Christian Willis, a 6-foot-2 junior shooting guard from Christian Brothers College High School in St. Louis, received a scholarship offer Friday from the University of Evansville men’s basketball program. Willis was on campus to take in the Aces’ first official practice for the 2014-15 season.
Willis averaged 10.8 points per game during his sophomore season. He also holds offers from Eastern Illinois, Arkansas State and San Jose State, according to his online recruiting profile at verbalcommits.com.
While compiling a 1,500-word feature on University of Evansville junior shooting guard D.J. Balentine this week, I gathered plenty of material. Some of it didn’t make the final story, but I thought I’d share the remaining tidbits here.
Check our sports website Saturday evening for my full story, or grab a copy of Sunday’s newspaper.
Some extra notes and quotes regarding Balentine, who led the Missouri Valley Conference with 22.8 points per game last season:
Balentine finished his prep career as the No. 3 career scorer at Kokomo High School. Both the players ahead of him, Jimmy Rayl and Jim Ligon, went on to professional careers in the American Basketball Association.
Balentine typically maintains a calm demeanor on the court. And despite idolizing noted trash talkers Michael Jordan and Reggie Miller growing up, Balentine said he rarely gets into battles of words.
“If a player wants to get into it with me, sometimes I’ll talk trash a little, and my mom, she hates it,” he said. “My family, my mom and dad and my grandma and grandpa, they always told me to let my game speak. I think it can be even more ridiculous when a player’s going nuts out there, to just keep it going. I think that’s more impressive than going nuts over one play.”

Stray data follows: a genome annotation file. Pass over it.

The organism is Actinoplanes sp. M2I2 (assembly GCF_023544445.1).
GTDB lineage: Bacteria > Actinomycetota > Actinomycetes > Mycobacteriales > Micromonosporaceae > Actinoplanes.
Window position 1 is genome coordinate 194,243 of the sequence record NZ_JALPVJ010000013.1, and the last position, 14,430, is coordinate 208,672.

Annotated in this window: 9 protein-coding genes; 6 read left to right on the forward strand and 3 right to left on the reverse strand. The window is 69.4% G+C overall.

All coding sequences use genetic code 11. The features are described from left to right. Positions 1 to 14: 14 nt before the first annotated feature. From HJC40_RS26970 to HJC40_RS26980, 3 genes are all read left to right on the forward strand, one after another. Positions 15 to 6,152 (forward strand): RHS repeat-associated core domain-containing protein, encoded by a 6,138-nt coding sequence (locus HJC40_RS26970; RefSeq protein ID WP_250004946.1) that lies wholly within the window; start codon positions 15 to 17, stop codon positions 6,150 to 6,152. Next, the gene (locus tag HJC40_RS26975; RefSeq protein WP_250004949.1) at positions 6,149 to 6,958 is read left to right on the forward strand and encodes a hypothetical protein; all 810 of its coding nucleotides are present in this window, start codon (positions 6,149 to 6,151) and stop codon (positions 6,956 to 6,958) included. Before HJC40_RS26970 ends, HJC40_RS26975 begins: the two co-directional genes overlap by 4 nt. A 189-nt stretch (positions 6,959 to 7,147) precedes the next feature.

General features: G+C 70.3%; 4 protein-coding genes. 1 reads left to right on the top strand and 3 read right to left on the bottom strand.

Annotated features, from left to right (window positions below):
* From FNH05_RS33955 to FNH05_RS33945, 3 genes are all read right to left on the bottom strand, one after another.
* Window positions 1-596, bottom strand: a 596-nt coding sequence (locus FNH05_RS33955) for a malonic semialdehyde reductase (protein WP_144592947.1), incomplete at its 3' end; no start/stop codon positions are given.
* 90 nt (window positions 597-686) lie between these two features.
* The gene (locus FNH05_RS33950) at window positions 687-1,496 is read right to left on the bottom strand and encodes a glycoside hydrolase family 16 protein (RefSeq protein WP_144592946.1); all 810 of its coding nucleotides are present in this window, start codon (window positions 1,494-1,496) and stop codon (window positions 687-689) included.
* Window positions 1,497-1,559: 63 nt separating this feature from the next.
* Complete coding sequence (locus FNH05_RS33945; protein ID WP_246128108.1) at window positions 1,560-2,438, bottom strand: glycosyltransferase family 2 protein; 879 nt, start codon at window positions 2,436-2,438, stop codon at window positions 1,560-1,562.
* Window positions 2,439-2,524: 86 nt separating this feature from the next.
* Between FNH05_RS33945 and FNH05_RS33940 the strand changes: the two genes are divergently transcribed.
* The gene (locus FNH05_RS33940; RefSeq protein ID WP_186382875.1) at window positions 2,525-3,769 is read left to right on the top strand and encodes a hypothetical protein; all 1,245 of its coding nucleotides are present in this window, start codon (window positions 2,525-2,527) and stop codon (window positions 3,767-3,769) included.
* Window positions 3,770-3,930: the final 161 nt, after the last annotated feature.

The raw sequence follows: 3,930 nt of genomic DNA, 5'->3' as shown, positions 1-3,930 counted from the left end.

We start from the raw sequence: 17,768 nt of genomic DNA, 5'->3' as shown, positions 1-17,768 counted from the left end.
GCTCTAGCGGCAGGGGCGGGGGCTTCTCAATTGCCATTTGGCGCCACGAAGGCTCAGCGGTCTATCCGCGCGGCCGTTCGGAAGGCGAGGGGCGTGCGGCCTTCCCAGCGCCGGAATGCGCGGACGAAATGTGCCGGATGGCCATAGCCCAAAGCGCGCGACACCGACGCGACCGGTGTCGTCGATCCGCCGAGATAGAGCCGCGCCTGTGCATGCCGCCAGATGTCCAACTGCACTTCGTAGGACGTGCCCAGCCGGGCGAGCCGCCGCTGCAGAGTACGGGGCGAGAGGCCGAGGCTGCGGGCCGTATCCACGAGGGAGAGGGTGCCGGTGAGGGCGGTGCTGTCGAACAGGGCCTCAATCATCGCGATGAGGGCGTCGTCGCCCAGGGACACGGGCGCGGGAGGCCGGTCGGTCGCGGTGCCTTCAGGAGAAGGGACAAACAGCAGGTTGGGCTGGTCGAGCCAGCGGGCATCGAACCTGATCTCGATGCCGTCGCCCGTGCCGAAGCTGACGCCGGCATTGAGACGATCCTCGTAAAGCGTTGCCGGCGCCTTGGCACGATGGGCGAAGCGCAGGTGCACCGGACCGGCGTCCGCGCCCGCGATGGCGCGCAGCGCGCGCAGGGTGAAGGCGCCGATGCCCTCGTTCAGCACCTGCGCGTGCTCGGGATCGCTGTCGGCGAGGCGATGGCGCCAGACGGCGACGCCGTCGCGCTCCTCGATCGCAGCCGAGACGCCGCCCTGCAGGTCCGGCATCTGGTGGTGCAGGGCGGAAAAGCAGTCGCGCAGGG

Balentine said his favorite active NBA player, and one he tries to emulate, is Golden State Warriors sharpshooter Stephen Curry.
“I like Steph Curry a lot. I like how he plays a lot. He can handle the ball really well, shoot the 3, obviously, the best in the league. He’s a terrific scorer and passer, can get to the bucket. I like how he plays (and) we’re kind of the same height.”
UE head coach Marty Simmons on Balentine’s dramatic improvement his sophomore season: “Like anything else in life, once you get through it once you certainly have more confidence and understanding in terms of how to handle certain situations that arise the second time through.”
Aces junior Adam Wing on Balentine’s personality: “He’s always cracking jokes and playing pranks; he’s a fun guy to be around. But on the court, it’s the complete opposite. On the court, in the games, it’s serious. It’s focusing on the task at hand, and that’s winning. He doesn’t care how that happens as long as we’re winning the game.”
The University of Evansville men’s basketball team will hold its first official practice Oct. 10, six days after the Aces are allowed to start by the NCAA.
Like all college coaches entering the 2013-14 season, UE’s Marty Simmons was in unfamiliar territory with a new rule that allowed programs to begin practicing 42 days before their first regular-season game. College hoops seasons previously began on Oct. 15, and coaches were forced to cram in as much material as possible before the opening game.